The labourer

My review of Hamdi Abu Golayyel's newly translated novel just came out in The Review.

A Dog with No Tail is his second book, after Thieves in Retirement, and it won the Naguib Mahfouz Medal for Literature last year, given out by AUC Press (part of the award is to be translated and published by the press).

Abu Golayyel emigrated to Cairo from his Bedouin village in the early 80s, and worked in construction. This experience informs the book and inspired its original Arabic title, as I note:

Yet in the years spent lugging sacks of cement, smashing walls, pouring foundations and sleeping in empty buildings at night – building the residences of others without a home to call his own – Abu Golayyel found both material and metaphor. The novel’s resonant title in Arabic, Al Fa’il, is derived from the verb “to do”. It means “the doer”, “the actor” or, used as an adjective, “the efficacious, efficient”. In a grammatical sense, it means “the subject” – but in common parlance the world simply means “the labourer”. The English title is derived from a quip in the story, and works well enough. But the original Arabic title is particularly fitting for a book about the unstable edifice that is identity and the constant act of construction that is writing.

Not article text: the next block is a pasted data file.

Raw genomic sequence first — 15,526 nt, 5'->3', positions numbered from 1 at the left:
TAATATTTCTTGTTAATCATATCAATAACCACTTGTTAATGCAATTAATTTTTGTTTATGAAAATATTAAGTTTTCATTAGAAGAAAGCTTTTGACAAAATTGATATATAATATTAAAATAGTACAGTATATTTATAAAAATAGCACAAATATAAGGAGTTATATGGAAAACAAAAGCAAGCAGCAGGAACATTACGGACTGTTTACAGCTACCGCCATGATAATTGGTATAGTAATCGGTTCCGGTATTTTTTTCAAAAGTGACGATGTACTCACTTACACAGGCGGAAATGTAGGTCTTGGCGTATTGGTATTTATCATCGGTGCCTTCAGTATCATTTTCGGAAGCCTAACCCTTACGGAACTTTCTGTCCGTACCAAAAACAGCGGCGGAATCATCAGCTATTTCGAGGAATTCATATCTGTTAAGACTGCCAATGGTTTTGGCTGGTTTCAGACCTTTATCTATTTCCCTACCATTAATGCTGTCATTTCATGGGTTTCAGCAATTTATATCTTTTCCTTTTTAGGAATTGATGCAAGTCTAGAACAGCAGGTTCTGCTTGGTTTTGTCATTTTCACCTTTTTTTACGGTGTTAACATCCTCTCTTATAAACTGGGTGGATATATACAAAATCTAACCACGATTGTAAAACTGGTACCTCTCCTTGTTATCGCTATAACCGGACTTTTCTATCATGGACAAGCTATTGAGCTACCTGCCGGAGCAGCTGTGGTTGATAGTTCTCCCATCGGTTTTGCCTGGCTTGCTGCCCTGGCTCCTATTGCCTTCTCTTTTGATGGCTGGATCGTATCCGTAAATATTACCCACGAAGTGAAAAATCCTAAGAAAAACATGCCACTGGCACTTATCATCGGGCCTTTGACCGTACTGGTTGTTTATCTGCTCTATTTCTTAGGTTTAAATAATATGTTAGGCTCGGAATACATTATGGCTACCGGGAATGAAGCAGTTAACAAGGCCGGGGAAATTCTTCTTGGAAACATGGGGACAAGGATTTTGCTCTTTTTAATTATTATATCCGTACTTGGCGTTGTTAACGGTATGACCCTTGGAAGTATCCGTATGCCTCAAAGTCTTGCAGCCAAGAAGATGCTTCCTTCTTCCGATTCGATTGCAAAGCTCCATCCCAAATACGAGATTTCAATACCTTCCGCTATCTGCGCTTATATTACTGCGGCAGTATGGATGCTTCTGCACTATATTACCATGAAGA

The novel was translated by our good old friend, and one-time member of the Arabist household, Robin Moger. Mr. Moger did an above-par job, his translation is a pleasure to read, and I expect we'll see more from him soon.


Ursula Lindsey

Ursula Lindsey is the managing editor of the Arabist blog. She writes about culture, education and politics in the Arab world. She lived in Cairo from 2002 to 2013 and got her start at the ground-breaking independent magazine Cairo Times. She was the culture editor of Cairo magazine in 2005-2006 and served as special projects editor at the independent news site Mada Masr in 2013-2014. She is the Chronicle of Higher Education's Middle East correspondent. She contributes to the BBC-PRI radio program The World, and has written for Newsweek, The New York Times, The New Yorker online, Bookforum and the blog of the London Review of Books.